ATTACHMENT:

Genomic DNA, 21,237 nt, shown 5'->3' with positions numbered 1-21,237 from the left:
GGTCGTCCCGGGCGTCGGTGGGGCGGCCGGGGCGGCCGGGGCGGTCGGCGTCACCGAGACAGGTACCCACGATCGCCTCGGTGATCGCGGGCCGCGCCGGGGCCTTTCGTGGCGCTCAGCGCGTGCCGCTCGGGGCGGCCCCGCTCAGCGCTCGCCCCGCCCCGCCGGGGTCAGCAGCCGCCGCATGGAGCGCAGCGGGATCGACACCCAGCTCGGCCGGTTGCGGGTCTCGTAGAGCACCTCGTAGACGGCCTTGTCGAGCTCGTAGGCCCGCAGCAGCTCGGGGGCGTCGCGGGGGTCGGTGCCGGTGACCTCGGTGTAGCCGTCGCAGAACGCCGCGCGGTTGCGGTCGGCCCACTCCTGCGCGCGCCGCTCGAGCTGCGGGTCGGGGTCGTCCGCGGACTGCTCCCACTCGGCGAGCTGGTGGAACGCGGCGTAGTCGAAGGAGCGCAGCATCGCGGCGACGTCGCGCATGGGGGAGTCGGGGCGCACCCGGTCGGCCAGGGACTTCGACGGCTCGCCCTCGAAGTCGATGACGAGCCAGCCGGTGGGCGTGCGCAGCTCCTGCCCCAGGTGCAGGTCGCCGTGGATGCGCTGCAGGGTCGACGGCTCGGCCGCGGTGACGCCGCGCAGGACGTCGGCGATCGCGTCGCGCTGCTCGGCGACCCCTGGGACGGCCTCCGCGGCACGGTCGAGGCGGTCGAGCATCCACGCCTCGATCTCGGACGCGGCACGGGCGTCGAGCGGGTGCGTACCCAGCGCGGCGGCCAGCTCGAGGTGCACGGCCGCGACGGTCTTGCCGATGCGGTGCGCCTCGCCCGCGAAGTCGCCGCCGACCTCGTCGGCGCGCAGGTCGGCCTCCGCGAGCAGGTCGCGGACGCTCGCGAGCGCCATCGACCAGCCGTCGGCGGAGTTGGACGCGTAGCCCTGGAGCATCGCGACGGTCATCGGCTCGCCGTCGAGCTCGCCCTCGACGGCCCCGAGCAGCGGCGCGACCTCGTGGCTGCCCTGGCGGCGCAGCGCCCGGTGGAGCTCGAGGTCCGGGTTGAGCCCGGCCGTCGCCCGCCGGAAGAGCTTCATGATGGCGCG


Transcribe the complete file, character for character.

Genomic DNA, 21,237 nt, shown 5'->3' with positions numbered 1-21,237 from the left:
GGTCGTCCCGGGCGTCGGTGGGGCGGCCGGGGCGGCCGGGGCGGTCGGCGTCACCGAGACAGGTACCCACGATCGCCTCGGTGATCGCGGGCCGCGCCGGGGCCTTTCGTGGCGCTCAGCGCGTGCCGCTCGGGGCGGCCCCGCTCAGCGCTCGCCCCGCCCCGCCGGGGTCAGCAGCCGCCGCATGGAGCGCAGCGGGATCGACACCCAGCTCGGCCGGTTGCGGGTCTCGTAGAGCACCTCGTAGACGGCCTTGTCGAGCTCGTAGGCCCGCAGCAGCTCGGGGGCGTCGCGGGGGTCGGTGCCGGTGACCTCGGTGTAGCCGTCGCAGAACGCCGCGCGGTTGCGGTCGGCCCACTCCTGCGCGCGCCGCTCGAGCTGCGGGTCGGGGTCGTCCGCGGACTGCTCCCACTCGGCGAGCTGGTGGAACGCGGCGTAGTCGAAGGAGCGCAGCATCGCGGCGACGTCGCGCATGGGGGAGTCGGGGCGCACCCGGTCGGCCAGGGACTTCGACGGCTCGCCCTCGAAGTCGATGACGAGCCAGCCGGTGGGCGTGCGCAGCTCCTGCCCCAGGTGCAGGTCGCCGTGGATGCGCTGCAGGGTCGACGGCTCGGCCGCGGTGACGCCGCGCAGGACGTCGGCGATCGCGTCGCGCTGCTCGGCGACCCCTGGGACGGCCTCCGCGGCACGGTCGAGGCGGTCGAGCATCCACGCCTCGATCTCGGACGCGGCACGGGCGTCGAGCGGGTGCGTACCCAGCGCGGCGGCCAGCTCGAGGTGCACGGCCGCGACGGTCTTGCCGATGCGGTGCGCCTCGCCCGCGAAGTCGCCGCCGACCTCGTCGGCGCGCAGGTCGGCCTCCGCGAGCAGGTCGCGGACGCTCGCGAGCGCCATCGACCAGCCGTCGGCGGAGTTGGACGCGTAGCCCTGGAGCATCGCGACGGTCATCGGCTCGCCGTCGAGCTCGCCCTCGACGGCCCCGAGCAGCGGCGCGACCTCGTGGCTGCCCTGGCGGCGCAGCGCCCGGTGGAGCTCGAGGTCCGGGTTGAGCCCGGCCGTCGCCCGCCGGAAGAGCTTCATGATGGCGCG